LiveSmart: Warm Your Body and Hydrate When the Weather Gets Cold

[This article was written by Michelle Eckler, MS, RDN, CDN, CNSC, clinical registered dietitian at Samaritan Hospital, St. Peter’s Health Partners.]

On winter days when the temperature barely gets above freezing, what better way to warm up than with a bowl of soup and a mug of hot tea? Both can be nutritious choices for surviving those cold winter days.

Chowders, chilis, bisques, and broths – the soup possibilities are endless! Canned soups are loaded with sodium, some with a thousand or more milligrams, as well as other preservatives. When you make soups from scratch, you control the amount of sodium and can increase the nutritional quality by adding more vegetables, lean protein, and fiber.

To make a delicious homemade soup, start by selecting a reduced-sodium broth. Increase the nutrients by adding lots of either fresh or frozen vegetables. Plain frozen vegetables are a great, low-cost option and taste much fresher when compared to canned vegetables. Choose a lean protein source such as ground turkey. If your recipe calls for rice or pasta, select brown rice, whole grain pasta, or barley to add whole grains and fiber.

Soups are also a great way to get extra fluid, as hydration is important in the winter. Staying properly hydrated can give your immune system a boost and help your body fight off certain illnesses, such as the common cold and the flu.

Homemade soups can be kept in the refrigerator for three to four days and most can even be frozen for two to three months.

During the winter months, many of us like to indulge in festive, holiday coffee drinks. Although tasty, these drinks often contain a high amount of calories, usually from saturated fat and added sugars. For example, one 16 oz. Starbucks peppermint mocha contains 440 calories, 10 grams of saturated fat, and 54 grams of sugar.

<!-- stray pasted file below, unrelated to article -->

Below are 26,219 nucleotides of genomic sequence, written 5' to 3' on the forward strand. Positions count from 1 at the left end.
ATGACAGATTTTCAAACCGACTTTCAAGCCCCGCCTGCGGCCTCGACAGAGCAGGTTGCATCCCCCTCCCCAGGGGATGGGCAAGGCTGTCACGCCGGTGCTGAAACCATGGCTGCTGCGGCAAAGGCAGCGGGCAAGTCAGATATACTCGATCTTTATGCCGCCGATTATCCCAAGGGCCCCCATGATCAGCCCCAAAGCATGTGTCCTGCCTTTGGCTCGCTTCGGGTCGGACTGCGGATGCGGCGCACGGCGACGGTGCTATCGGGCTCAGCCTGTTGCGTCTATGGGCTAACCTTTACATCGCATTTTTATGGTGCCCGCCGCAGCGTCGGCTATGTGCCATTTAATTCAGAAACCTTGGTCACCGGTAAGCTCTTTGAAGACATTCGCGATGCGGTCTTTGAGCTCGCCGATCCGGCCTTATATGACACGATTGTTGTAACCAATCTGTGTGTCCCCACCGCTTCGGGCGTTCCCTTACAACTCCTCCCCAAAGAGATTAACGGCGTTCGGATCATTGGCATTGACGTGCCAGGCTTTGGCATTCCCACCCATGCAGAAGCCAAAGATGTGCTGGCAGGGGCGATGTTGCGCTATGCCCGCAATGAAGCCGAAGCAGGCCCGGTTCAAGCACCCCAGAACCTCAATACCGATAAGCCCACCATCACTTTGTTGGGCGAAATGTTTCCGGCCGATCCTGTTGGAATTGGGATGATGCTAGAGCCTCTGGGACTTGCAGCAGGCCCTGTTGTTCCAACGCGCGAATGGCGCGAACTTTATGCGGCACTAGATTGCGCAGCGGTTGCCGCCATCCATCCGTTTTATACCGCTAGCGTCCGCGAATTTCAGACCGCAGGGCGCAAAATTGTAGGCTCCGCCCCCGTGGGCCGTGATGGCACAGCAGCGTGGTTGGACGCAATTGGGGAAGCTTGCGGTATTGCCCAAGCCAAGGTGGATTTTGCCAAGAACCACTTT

Instead, try reaching for hot tea. Many teas are high in polyphenols, which act as antioxidants, and can help to reduce your risk of cancer, heart disease, and diabetes. Be cautious of some tea drinks that have added sugars and calories. Look for unsweetened teas and lightly sweeten them yourself. If you’re looking for a natural pick-up, choose green or black tea, and remember herbal teas are naturally caffeine-free.

One of my personal favorites is a chai latte; try out the recipe below. Have a warm and wonderful New Year!

Homemade Chai Latte
(Recipe courtesy of


  • Two cups unsweetened almond milk (may also use skim or 1% milk)
  • Two black tea bags
  • Chai spice (1 teaspoon ground cinnamon, 1/2 tsp ground ginger, 1/4 tsp ground allspice)
  • 1-2 tablespoons of maple syrup (to taste)


  • Place milk and tea bags in a small pot and bring to a boil over medium-high heat.
  • Once boiling, remove from heat and let tea bags steep for three minutes.
  • Remove tea bags and add in spices and maple syrup. Mix well.
  • Serve either hot or chilled over ice.


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